Upper Body. Part I.
Posted by Irina Yastrebova on Thursday, January 15, 2015 07:11 PM
Lately in my riding I have been paying a particular attention to my upper body position. I have a tall torso and that creates a challenge
to keep it very stable and properly aligned. I have a tendency to tense my lower back and to collapse forward and through the left side.
This makes my half-halts ineffective and I start pulling on the reins.
In theory I knew the importance of upper body stability but in practice I thought I am doing it :) The upper body works like a lever and not just during half-halts
but in general for a balancing purpose . It can greatly enhance a rider's ability to balance and collect his/her horse. But it only can work if it is well aligned
and connected with the pelvis. It must be stable and strong without becoming stiff and it must not collapse under outside forces like momentarily strong
contact, bounce of the trot, rocking motion of canter or centrifugal forces of a turn.
The very well-known and important ear-shoulder-hip-heel vertical line is a very superficial way of checking rider's alignment. A rider can meet this criteria
and still has knees/toes out, arched/tense lower back, pelvis that is tilted forward and chest that is too lifted. Please read the following blog to find out more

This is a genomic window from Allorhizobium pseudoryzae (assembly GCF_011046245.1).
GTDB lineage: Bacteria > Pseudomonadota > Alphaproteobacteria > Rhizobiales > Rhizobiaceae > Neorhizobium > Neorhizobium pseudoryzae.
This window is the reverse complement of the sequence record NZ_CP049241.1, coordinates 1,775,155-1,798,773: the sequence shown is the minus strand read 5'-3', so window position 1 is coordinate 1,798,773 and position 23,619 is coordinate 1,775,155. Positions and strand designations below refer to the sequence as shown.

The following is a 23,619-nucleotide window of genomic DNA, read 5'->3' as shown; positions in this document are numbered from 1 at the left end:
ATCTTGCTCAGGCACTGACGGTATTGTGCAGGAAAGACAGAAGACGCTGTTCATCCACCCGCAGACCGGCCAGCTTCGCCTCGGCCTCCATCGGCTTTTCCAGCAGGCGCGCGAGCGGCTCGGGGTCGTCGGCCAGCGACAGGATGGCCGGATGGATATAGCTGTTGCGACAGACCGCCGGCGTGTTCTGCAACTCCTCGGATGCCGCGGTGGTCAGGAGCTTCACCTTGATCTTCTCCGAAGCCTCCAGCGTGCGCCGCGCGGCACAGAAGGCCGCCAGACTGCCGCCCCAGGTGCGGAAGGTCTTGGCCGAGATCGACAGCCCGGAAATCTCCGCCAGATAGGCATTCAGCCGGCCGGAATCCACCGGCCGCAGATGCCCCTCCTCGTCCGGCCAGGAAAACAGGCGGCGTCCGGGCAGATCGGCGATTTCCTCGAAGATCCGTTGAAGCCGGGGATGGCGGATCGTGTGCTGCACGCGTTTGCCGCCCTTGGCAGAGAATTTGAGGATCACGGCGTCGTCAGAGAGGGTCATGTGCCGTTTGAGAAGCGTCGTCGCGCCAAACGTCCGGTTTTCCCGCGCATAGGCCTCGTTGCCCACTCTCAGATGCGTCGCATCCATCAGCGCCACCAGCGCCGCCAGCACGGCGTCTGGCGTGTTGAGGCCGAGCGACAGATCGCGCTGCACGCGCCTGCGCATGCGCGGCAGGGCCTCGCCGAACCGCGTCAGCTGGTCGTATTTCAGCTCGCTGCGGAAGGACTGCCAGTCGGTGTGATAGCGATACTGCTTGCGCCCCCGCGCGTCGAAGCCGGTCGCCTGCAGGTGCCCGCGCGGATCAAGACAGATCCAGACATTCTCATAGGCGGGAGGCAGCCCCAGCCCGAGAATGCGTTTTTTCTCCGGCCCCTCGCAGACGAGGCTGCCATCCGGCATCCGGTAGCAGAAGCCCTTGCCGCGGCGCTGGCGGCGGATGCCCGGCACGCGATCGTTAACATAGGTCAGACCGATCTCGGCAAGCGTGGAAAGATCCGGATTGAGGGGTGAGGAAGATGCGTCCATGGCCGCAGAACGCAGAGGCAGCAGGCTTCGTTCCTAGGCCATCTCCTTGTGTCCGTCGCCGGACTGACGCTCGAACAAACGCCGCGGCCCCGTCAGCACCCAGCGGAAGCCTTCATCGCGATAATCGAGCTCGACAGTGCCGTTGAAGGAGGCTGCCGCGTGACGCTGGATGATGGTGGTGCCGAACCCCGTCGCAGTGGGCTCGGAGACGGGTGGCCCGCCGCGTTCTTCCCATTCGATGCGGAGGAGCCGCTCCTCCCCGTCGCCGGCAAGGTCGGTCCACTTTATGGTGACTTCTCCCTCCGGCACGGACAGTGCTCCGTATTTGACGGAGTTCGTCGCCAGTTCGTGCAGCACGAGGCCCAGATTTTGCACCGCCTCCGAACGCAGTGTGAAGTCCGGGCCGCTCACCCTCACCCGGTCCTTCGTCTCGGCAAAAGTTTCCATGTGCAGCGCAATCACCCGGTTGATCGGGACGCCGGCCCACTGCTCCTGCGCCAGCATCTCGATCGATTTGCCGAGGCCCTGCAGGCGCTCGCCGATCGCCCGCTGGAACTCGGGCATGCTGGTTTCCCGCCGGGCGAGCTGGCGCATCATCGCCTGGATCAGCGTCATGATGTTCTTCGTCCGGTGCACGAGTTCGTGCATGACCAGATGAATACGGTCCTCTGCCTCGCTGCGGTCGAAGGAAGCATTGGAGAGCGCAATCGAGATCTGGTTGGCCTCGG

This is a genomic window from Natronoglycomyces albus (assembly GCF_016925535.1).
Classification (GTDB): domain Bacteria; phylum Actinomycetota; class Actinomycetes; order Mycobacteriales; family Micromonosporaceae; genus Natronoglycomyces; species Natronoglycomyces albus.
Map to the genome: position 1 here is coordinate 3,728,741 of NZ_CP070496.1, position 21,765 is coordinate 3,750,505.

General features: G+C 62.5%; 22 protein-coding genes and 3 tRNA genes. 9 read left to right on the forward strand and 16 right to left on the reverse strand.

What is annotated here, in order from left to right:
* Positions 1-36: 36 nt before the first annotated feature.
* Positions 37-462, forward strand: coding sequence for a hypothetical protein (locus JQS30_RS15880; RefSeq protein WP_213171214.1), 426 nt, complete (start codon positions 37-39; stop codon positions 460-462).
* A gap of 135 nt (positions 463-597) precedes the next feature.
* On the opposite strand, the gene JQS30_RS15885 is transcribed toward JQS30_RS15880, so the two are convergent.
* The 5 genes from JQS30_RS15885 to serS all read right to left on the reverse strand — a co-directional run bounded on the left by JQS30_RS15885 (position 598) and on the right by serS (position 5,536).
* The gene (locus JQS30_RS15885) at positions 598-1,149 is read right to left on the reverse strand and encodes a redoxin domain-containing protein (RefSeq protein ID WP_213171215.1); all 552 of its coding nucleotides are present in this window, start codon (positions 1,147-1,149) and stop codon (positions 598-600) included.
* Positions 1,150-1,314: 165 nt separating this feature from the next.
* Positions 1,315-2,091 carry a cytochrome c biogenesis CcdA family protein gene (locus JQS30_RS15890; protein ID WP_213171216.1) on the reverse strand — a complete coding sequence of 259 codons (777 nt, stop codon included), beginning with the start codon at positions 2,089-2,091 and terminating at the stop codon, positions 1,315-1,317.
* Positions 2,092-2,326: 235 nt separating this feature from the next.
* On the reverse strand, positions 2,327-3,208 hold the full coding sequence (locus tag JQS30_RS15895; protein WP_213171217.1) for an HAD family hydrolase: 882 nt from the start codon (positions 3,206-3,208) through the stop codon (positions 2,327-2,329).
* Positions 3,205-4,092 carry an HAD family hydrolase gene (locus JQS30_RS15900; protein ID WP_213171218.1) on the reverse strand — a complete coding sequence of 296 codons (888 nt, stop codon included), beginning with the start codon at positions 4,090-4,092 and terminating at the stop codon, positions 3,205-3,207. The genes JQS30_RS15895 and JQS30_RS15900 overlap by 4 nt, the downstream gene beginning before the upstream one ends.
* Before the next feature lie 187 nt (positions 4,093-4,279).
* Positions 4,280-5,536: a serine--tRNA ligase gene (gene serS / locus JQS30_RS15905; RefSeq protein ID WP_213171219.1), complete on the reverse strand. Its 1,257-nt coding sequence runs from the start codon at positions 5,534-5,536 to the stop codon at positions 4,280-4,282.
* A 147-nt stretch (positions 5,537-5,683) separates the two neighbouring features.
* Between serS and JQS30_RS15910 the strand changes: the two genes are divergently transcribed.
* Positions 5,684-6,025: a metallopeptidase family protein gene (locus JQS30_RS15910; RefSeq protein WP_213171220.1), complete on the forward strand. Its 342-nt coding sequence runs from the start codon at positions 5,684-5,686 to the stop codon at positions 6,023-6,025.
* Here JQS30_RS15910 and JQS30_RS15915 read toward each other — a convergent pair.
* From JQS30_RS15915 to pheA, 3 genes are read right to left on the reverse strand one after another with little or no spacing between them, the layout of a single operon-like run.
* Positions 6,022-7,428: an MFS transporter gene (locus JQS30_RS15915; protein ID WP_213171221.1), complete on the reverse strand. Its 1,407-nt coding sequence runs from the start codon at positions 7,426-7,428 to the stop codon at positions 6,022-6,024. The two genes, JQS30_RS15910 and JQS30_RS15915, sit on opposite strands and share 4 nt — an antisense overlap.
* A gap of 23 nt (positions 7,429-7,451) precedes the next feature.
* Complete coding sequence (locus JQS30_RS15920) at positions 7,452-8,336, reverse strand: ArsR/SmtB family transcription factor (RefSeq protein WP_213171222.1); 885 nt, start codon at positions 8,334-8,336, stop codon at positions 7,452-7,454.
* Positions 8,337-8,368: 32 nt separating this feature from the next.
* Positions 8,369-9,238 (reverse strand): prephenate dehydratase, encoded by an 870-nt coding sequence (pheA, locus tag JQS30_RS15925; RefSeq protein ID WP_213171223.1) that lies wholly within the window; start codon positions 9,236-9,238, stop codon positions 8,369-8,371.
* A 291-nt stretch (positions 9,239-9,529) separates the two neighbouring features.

on the pelvis and legs alignment. Click here
The other important component is core stability and correct breathing. These two go together, a rider cannot develop one without another. The stable core is
the foundation of the upper body. Without it a rider will tense in wrong places like gripping with the knees, locking hips/lower back, shoulders and neck.
Stable core gives a rider's body sense of security for the lower back. When lower back feels secure it can relax and work as needed with a positive tone
which create suppleness. Neither stiff and locked lower back or too loose and wobbly lower back will feel good to a horse.
However, a stable core will not automatically guarantee stable upper body position (this is where I made a mistake).
Now when the parts below upper body well seated, aligned, supple the challenge is to keep upper body stable/supple,